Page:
Perfectly imperfect – that’s one way to describe LA based punk act, The Regrettes. Writing songs that proudly bear a brazen and unabashed attitude in the vein of acts Courtney Barnett or Karen O – with a pop aesthetic reminiscent of 50’s and 60’s acts a la the Temptations or Buddy Holly – the LA based four piece create infectious, punk driven tracks.
Led by outspoken frontwoman, Lydia Night, and comprised of Genessa Gariano on guitar and drummer Drew Thomsen, the group have left the LA rock scene floored, managing to capture the hearts of jaded rock critics while opening for acts like Sleigh Bells, Twin Peaks, Cold War Kids, The Breeders, Kate Nash, Bleached and more.
From the opening moments on a track by The Regrettes, we’re greeted with a wall of guitars, infectious melodies and a wistful nostalgia that continues right until the final notes. Taking cues from acts like Hinds and Hole, there’s a wistful sense of youth and vulnerability that lies at the heart of each song.
A song by The Regrettes is, essentially, a diary entry into Lydia’s life. “My music is a spectrum of every emotion that I have felt in the last year, and you can hear that when you hear the songs. Everything that is happening in my life influences me. It’s everything from boys, to friends, to being pissed off at people, to being really sad. Just everything.”
The most intoxicating draw of The Regrettes is their bashful, heart-on-your-sleeve temperament – writing urgent and fast-paced pop songs with a punk rock mentality. “The way that we write, it’s all based on honesty,” muses Lydia on the group’s punk aesthetic. “If I finish a song, I’ll just leave it – I won’t really go back to it. I like things to feel in the moment and I don’t want it to be perfect. If I work on something too much I lose it and get bored and I want to do the next one..”
First song, “A Living Human Girl,” best showcases the vulnerability of the group’s lyrics. Singing about a less than perfect complexion, a bra size that is considered smaller than most, and those little red bumps you get when you shave, The Regrettes aren’t afraid to embrace their imperfections. “Sometimes I’m pretty and sometimes I’m not”, sings Lydia over 60’s inspired guitar riffs and a kicked back drum beat. “I don’t remember exactly what sparked it, but I remember when I wrote those lyrics, I was just really angry.”
“There are times when you feel really insecure and you really don’t like yourself, so I wrote it for people who feel that and I wrote it for myself. I just felt like there wasn’t a song like that out there. A song that if I was feeling super shitty about myself, that I could listen to. I wanted something that would make girls and boys feel confident,” she explains.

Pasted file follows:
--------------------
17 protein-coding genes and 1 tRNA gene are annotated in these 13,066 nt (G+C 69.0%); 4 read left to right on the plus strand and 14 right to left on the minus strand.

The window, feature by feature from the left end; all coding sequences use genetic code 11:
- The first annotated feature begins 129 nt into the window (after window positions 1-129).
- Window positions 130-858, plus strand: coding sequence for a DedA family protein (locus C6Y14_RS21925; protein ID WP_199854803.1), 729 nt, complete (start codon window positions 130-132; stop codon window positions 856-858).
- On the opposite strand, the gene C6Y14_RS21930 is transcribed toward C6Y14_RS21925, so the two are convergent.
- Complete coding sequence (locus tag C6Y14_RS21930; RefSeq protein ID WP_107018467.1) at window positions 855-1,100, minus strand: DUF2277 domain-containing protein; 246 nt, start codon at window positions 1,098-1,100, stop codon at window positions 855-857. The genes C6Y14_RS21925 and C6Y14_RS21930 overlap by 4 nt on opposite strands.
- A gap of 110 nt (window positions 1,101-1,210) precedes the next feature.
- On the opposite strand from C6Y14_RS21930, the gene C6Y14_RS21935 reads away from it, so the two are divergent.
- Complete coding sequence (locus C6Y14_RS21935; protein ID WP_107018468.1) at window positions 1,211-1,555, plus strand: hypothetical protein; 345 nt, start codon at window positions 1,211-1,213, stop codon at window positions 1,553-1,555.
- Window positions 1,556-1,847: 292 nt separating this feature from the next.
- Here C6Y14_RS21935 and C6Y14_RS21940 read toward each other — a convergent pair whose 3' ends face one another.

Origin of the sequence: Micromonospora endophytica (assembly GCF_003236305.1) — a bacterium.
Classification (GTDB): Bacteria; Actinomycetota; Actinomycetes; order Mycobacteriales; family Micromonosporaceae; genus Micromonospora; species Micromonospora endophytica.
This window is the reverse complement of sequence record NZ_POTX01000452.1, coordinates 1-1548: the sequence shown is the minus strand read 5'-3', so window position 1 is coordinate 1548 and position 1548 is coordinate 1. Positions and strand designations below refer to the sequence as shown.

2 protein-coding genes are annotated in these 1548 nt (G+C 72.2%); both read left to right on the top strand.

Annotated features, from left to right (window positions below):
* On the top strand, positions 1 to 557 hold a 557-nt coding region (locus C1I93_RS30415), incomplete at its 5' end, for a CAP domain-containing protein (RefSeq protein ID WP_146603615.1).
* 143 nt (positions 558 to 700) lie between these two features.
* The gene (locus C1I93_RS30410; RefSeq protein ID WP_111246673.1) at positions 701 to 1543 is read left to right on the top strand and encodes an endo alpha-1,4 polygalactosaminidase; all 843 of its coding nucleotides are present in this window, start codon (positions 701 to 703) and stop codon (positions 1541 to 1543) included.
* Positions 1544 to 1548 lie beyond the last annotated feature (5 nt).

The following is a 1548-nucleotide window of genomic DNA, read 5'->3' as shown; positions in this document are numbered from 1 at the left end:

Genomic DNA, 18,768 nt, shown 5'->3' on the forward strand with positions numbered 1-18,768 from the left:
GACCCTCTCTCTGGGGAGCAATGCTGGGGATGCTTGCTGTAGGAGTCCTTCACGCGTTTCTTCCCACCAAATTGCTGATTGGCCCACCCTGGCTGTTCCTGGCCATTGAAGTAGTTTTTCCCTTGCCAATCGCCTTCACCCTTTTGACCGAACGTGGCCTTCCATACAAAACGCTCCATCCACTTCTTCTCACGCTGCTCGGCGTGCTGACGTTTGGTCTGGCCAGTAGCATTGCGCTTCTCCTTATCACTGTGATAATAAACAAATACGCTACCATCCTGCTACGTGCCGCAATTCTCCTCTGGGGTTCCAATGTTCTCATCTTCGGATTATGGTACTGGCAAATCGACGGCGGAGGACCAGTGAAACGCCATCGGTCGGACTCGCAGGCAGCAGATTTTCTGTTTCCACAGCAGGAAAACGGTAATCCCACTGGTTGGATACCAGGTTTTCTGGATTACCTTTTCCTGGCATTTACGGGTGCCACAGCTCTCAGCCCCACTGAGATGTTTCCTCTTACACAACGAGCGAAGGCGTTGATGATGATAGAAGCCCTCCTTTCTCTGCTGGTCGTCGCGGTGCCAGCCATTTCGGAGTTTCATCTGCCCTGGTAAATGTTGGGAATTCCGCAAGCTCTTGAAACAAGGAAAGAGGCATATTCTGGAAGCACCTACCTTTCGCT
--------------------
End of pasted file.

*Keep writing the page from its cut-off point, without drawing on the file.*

Lydia’s not afraid to have her feelings on display. “I am not scared of anyone judging me, I don’t care. I don’t give a fuck if someone doesn’t like what I have to say. For every person that likes you, there’s a person that doesn’t like you. No matter what, if people can relate to the music then it’s worth it. That’s what is cool for me.” And at the end of the day, isn’t that what punk music is all about?
Videos & Press
[Earmilk] By Marco Ovies The Regrettes, a Los Angeles based pop-punk band, just released the cutest love song right on Valentines Day dedicated to front-woman Lydia Night’s boyfriend. Their latest single “Pumpkin,” is littered with references to her boyfriend Dylan Minnette, the vocalist for the band Wallows. The most obvious instance of this is in the line “And I […]
[Consequence of Sound] LA punk rockers also discuss the differences of playing Lollapalooza and Riot Fest The Regrettes joined Senior Writer Tyler Clark backstage at Lollapalooza, where they discussed their spirited cover of “Ballroom Blitz”, why they love ’90s comedies like Wayne’s World, and getting an e-mail from Lin Manuel Miranda. The Los Angeles rockers […]
[LA Weekly] By Falling James Lydia Night is only 17 years old, but The Regrettes’ lead singer-guitarist has already inspired a legion of passionate fans who look up to her as a role model and hang on her every word at concerts. Part of the reason for all the excitement is that her L.A. band […]
[LA Times] There’s a bold new youth movement in the Los Angeles music scene. Led by the Regrettes and Cherry Glazerr, each band, with songwriters still in their teens, takes a warts-and-all, open-book approach to music-making, all while being unafraid to take a stance. Or to mess with a reporter. “What’s your agenda?” Clementine Creevy […]